Peat Pots

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No, I use plastic. I don't like them because even though they say you can plant the pot into the soil, I have not found that to be true. I have planted tomatoes in these things and fought with the plant all season long because it didn't grow as fast as my other plants. Then when the season is over and I pull up the plant I find that the pot hasn't degraded much at all and the roots are having a hard time growing through the peat. I have even dug up peat pots that are over a year old and they still weren't fully degraded. I don't know if it is who makes the pot or what. Some of the pots work just fine. I just don't want to take a chance. I have enough problems as it is without worrying about a pot.
 
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I always tear off the bottoms of the peat pots after the plant has grown and is ready for transplanting outdoors. . I tear the bottom off and plant them and have super results every time. Also, I have found that dixie cups are good for starting seed and cheap too. The only problem I have with dixie cups is they tump over too easy and spill, and so I have to be very careful with dixie cups, where peat pots stay upright and are more manageable. .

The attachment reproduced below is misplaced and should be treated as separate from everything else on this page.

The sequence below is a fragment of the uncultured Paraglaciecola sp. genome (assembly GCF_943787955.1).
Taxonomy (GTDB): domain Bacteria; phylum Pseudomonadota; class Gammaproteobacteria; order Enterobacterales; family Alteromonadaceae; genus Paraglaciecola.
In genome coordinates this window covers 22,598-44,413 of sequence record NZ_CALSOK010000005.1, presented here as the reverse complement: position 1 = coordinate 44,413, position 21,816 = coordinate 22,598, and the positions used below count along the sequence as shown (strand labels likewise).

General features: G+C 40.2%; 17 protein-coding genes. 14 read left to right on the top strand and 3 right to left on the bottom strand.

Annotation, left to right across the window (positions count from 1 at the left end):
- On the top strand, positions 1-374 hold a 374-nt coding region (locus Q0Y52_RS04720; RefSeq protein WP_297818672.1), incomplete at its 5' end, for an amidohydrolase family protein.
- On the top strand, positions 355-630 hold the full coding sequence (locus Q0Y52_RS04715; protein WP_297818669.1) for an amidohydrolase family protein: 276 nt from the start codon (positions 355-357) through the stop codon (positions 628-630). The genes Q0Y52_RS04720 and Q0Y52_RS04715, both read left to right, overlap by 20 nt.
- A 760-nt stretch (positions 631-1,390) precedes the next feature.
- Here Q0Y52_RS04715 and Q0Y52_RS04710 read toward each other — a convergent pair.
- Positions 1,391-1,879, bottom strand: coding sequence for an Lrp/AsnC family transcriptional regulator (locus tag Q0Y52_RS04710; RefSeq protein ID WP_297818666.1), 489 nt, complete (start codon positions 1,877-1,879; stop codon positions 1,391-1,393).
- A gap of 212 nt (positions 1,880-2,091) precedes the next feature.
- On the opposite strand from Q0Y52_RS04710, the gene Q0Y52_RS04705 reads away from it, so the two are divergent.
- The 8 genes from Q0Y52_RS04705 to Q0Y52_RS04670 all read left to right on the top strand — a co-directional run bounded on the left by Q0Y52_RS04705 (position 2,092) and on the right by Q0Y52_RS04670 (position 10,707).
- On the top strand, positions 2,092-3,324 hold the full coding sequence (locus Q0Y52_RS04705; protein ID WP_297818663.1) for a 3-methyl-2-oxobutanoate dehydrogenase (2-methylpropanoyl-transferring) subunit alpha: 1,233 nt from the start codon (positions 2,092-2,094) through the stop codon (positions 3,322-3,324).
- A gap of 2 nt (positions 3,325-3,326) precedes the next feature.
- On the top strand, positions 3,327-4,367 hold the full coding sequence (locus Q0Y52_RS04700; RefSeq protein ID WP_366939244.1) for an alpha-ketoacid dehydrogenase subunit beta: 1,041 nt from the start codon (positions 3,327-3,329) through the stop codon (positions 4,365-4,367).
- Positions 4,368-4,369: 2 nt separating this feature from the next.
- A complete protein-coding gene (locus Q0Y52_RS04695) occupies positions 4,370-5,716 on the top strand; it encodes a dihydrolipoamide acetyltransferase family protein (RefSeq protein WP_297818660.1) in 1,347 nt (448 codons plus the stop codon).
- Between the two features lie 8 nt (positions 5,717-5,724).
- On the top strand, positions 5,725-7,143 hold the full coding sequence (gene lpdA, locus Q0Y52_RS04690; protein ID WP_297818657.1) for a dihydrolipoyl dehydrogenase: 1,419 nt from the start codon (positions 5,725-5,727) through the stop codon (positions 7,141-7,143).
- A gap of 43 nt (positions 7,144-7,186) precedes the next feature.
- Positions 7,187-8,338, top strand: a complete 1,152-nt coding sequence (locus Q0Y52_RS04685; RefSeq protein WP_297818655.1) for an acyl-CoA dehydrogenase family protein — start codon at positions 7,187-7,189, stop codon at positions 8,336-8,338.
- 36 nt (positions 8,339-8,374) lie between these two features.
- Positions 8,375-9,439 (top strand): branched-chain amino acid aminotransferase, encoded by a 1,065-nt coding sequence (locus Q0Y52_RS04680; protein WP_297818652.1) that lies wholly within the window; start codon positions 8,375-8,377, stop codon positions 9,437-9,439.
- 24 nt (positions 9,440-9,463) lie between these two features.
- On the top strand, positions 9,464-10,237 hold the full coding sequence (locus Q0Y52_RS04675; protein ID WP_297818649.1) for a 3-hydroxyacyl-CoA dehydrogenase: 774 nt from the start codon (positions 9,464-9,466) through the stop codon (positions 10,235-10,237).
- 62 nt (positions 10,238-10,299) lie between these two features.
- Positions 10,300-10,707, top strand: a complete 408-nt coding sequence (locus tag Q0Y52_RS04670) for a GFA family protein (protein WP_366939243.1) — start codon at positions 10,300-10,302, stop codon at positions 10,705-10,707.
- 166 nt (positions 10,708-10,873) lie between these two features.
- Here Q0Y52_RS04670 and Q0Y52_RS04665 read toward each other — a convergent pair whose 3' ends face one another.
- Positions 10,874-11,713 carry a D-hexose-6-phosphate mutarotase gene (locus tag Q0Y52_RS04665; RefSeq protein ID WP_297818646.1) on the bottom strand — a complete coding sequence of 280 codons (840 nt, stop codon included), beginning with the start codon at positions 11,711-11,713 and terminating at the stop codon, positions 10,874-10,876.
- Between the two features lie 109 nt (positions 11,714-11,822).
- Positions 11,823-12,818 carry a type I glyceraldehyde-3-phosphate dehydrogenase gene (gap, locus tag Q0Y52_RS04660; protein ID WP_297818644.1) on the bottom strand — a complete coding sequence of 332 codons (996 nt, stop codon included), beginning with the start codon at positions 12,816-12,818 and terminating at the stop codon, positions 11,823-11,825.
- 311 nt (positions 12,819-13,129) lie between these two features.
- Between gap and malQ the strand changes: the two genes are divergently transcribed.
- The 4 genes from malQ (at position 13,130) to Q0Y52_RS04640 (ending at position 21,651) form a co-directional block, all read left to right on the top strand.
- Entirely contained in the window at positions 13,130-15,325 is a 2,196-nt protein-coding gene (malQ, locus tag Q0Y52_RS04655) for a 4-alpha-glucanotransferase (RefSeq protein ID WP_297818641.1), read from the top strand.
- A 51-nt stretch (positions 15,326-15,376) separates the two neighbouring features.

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In the past. I have used peat pots. To be honest and fair. Much of my gardening is related to the science and practice of horticulture. Yes, I have tried peat pots, both using in germination and planting out. As a scientist I find the claim that the pot biodegrades, most misleading. I have trialed peat pots, well that's what they were called. I have my doubts. Peat is a great moisture retainer. Peat pots even on the greenhouse staging tend to withstand even at times, heavy watering. I have found that from germination. Peat pots are simply a container of a growing medium. In the ground. I have found peat pots basically in the same class as, planting out, say summer bedding plants, in plastic or clay pots. End of season, lifting the plants, perhaps for storage. The pots of whatever composition has remained basically the same as the day it was planted.